Flat Iron Steak is an extremely flavorful, amazing cut of meat. It is the most juicy and tender steak when cooked to perfection! This delicious flat iron steak recipe is soaked in an Asian steak marinade, seasoned with a little salt and pepper, and is grilled 4 minutes per side for medium rare on a hot preheated grill.
WHY IS FLAT IRON STEAK SO FLAVORFUL AND TENDER?
Flat Iron steaks are the second most tender cut of beef next to the tenderloin. Also known as top blade steak, this cut of meat is evenly richly marbled and comes from the beef chuck shoulder clod with the connective tissue removed.
The flat iron is one of the juiciest and flavorful steaks you can quickly cook or grill with just salt and pepper. Its natural beef flavor makes it one of the most popular and affordable steaks you can buy with all the quality of expensive steaks often found on restaurant menus. For the record, I think it tastes better than its more expensive counterparts like New York strip and comparable to filet mignon.
To experience the great beefy flavor of a flat iron steak, all the steak needs is to be rubbed with a little olive oil and seasoned with salt and pepper. The steaks should be cooked medium-rare and no further done than medium. Otherwise, the steak will become less tender and tougher.
THE BEST WAY TO COOK FLAT IRON STEAK
One of the best qualities of the flat iron is its thickness. As its name suggests, the steak is flat and not too thick – slightly thicker than 1-inch. This makes the flat iron steak ideal for home cooks who want to cook a fast weeknight meal. Whether by itself or cut into thin strips for salads and tacos, this steak will not disappoint you and will become your new favorite cut.
The two best ways to cook the flat iron steak is by either grilled in a hot preheated grill or by pan-seared in a hot cast-iron pan. Allowing the steaks to come to room-temperature by setting it on the counter for 30 minutes before cooking will ensure the steaks are not raw in the middle. Whether grilled or pan-seared, both methods will require cooking the steak about 4 minutes per side for medium-rare, and 5-6 minutes for medium. Grilled flat iron steaks is my preferred method of cooking.
ASIAN-INSPIRED FLAT IRON STEAK MARINADE
This flat-iron Asian steak marinade recipe is so good and slightly adapted from The Pioneer Woman. The recipe is from Ree Drummond’s Black Heels to Tractor Wheels book where she prepares her husband, the Marlboro Man, a flank steak dinner in their dating days. I love the headnote, “Finished product should not look like leather.” – Amen to that, sister! In this version I decided to use flat iron steak because it’s a little bit more juicy and tender than its flank steak cousin.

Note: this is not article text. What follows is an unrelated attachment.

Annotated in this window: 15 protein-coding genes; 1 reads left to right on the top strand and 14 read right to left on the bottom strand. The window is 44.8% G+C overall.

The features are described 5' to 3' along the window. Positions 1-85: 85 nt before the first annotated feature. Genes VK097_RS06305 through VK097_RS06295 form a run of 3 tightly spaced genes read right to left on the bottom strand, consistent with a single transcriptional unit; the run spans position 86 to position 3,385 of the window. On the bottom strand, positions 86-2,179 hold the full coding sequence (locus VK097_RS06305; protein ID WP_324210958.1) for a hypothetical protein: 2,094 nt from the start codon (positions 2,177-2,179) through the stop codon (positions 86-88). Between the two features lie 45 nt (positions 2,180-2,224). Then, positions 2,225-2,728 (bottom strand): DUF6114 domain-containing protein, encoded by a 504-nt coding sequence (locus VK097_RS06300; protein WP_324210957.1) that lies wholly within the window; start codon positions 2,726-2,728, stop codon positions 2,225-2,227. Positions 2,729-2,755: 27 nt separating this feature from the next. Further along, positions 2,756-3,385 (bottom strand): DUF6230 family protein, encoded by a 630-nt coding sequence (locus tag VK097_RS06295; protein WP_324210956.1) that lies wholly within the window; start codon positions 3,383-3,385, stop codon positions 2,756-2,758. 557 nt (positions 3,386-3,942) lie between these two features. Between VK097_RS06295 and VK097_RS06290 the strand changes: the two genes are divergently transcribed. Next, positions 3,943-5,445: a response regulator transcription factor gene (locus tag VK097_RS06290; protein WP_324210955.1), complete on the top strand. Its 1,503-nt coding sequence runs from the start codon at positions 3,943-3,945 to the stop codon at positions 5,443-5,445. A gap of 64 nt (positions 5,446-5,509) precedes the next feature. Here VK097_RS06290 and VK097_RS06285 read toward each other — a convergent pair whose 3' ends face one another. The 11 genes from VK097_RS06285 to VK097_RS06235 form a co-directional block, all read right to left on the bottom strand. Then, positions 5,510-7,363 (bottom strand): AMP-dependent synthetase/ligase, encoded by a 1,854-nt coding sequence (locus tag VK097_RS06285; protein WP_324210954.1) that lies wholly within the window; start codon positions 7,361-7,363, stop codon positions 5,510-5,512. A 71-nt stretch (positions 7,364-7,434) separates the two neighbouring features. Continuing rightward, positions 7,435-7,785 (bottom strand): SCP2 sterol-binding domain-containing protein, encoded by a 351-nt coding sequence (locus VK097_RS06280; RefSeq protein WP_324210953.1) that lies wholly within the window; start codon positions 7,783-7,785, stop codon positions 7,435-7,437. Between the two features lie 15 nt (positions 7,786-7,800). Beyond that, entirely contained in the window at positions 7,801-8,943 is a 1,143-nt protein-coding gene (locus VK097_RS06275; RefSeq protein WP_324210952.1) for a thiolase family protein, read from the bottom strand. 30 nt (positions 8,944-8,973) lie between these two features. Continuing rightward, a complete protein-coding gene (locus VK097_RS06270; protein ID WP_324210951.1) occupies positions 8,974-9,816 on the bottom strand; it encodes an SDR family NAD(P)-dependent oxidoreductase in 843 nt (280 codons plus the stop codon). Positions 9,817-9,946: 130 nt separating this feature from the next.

For this steak marinade you will need these ingredients:
- Soy Sauce
- Sesame Oil
- Red Pepper Flakes
To Cook the Flat Iron Steaks:
You can use this steak marinade for different cuts of meat. The Pioneer Woman uses it on flank steak, but I really enjoyed it as a flat iron marinade. And to make the grilled steak dinner complete, I also use a little bit of roasted sesame seeds and green onions as a garnish, but you can easily omit them.
To make the marinade, whisk all the ingredients in a small bowl and then transfer to a ziplock plastic bag. Add the steaks to the marinade allow it to marinate for 3-6 hours before grilling. You can also prepare the steak marinade the night before so it will be ready the next day.
FLAT IRON STEAK RECIPE
- ½ cup Soy Sauce
- ½ cup Sherry
- ¼ cup Honey
- 2 Tablespoons Sesame Oil
- 2 Tablespoons (heaping) Minced Ginger
- 2 Tablespoons (3-5 cloves) Minced Garlic
- teaspoons Crushed Red Pepper Flakes
- 2 Flat Iron Steaks
- Garnish: 2 Tablespoons Roasted Sesame Seeds and 2 Green Onions, slivered.
- Gather all ingredients together – soy sauce, sherry, honey, sesame oil, garlic, ginger, red pepper flakes, and flat iron steak.
- Whisk the ingredients in a bowl. Place the steaks and marinade in a ziplock bag and chill in the refrigerator for 3-6 hours.Grill steaks on high heat for 4 minutes on each side for medium rare steaks. Allow steaks to rest for 5 minutes before slicing and serving. Sprinkle roasted sesame seeds and green onion slivers on top to garnish.